By Tasha Williams, Senior Research Writer and Max Dorfman, Research Writer
Women contribute more earnings to their households and feel more confident about personal finance than prior generations. However, they still face hurdles to taking charge of planning for their financial future and legacy.
Findings from a new report, Lack of Knowledge and Confidence Deter Women from Purchasing Life Insurance, produced by insurance nonprofits LIMRA and Life Happens, indicate a substantial disparity in life insurance purchasing between women and men and perceptions surrounding these products.
Society historically shut women out of their financial affairs.
Women did not have the right to open a bank account in their name before the 1960s. Before the Equal Opportunity Credit Act of 1974, banks refused women credit simply for being unmarried. In cases where women were married, banks required the co-signature of the husband. Until the SCOTUS Kirchberg vs. Feenstra decision in 1981, state laws gave men unfettered control over their wives’ assets–even if these were obtained without combined marital resources.
Women remain underserved by the life insurance industry.
Over the past five years, the life insurance ownership rate for U.S. women declined 10 points to 47 percent, despite women voicing a greater concern regarding the “financial, physical and mental impact of COVID-19 on them and their families,” according to the report. Indeed, 31 percent of women said they would obtain life insurance coverage in 2021, with 42 percent of men saying they would do the same.
Some women in the survey said they had anxiety about being dealt with differently by insurance companies and financial professionals and were uneasy about sharing personal information with an agent or company.
Women still face hurdles to financial planning on equal terms.
The LIMRA study posits that only 22 percent of women “feel very knowledgeable about life insurance,” compared to 39 percent of men, with 80 percent of women misjudging the cost of life insurance. Researchers found this “undermines women’s confidence in shopping for and purchasing coverage and leads to fear of being taken advantage of, creating a barrier to entry.”
Data can play a crucial role in understanding how people make decisions, but it needs context. Other research, for example, indicates that societal norms and biases can affect women’s confidence and their propensity to engage in subjects from which they have been historically excluded. Vestiges of the past continue to sustain inequalities:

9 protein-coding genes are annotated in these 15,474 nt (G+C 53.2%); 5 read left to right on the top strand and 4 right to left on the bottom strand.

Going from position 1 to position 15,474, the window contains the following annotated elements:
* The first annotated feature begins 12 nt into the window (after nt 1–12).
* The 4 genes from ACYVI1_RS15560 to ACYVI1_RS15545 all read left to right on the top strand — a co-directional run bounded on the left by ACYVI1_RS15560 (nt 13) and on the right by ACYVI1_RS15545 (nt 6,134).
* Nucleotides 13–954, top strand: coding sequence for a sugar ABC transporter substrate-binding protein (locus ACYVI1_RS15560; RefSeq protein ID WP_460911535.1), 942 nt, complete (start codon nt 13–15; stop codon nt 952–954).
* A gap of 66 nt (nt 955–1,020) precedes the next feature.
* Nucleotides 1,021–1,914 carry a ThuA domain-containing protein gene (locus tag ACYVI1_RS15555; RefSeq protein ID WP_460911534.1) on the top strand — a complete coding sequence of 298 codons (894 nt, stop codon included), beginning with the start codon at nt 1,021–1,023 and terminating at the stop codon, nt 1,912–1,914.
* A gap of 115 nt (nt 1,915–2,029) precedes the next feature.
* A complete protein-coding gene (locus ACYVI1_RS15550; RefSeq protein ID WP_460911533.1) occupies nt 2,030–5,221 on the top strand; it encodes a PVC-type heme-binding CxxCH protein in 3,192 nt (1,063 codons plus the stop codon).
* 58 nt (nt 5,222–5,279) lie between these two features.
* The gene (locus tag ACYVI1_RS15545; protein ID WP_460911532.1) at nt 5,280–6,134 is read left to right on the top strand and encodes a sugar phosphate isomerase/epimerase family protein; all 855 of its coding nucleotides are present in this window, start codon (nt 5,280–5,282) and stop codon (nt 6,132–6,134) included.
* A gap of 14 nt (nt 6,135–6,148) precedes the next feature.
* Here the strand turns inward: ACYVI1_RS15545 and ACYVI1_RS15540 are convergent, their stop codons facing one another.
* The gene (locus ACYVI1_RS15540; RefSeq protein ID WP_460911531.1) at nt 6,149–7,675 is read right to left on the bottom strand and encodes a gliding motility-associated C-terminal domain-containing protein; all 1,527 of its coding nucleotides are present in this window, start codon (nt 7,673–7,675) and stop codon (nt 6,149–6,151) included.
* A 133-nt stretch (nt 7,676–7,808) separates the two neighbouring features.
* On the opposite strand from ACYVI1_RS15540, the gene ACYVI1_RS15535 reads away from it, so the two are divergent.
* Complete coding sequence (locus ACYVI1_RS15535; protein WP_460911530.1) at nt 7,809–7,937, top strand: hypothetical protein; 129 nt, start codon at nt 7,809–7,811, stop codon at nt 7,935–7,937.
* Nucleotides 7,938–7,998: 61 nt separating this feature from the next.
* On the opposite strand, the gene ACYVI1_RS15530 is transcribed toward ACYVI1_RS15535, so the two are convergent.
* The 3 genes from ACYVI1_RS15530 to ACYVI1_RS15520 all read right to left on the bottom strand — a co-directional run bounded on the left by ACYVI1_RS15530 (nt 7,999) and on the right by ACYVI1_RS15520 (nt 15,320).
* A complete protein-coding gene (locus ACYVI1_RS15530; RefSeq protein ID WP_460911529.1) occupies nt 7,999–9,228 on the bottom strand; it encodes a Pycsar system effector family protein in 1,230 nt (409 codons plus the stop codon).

- Biases about who is and who isn’t entitled to be confident about financial matters;
- Gender pay gaps, with even larger disparities for women of color; and
- Skewed distribution of unpaid – yet extremely valuable – family caregiving and household labor.
When combined with the status of being an equal or primary earner for their household, these hurdles can be amplified as women may consequently have less time to devote to increasing their knowledge and use of financial planning tools, such as insurance.
Barriers are falling, but there’s opportunity in doing more.
Throughout history, women have played a significant role in the economy at large and within their families, regardless of whether their contributions were compensated or recognized. Today, lifestyle choices, a divorce, or the death of a partner may position nine out ten women as the sole financial decision-maker in their households. The 2021 Insurance Barometer Study, also conducted by Life Happens and LIMRA, found that 43 percent of women say they need or will need more coverage – a total of 56 million individuals.
Market opportunity lies in engaging women where they are. Increasing consumer education and accommodating gender-diverse life cycle needs and the associated risks can make this happen. Women represent nearly 60 percent of insurance professionals, but only one in 10 hold leadership positions, roles that drive industry transformation. Pushing ahead with diversity and inclusion goals can lay the groundwork for more innovation and equality.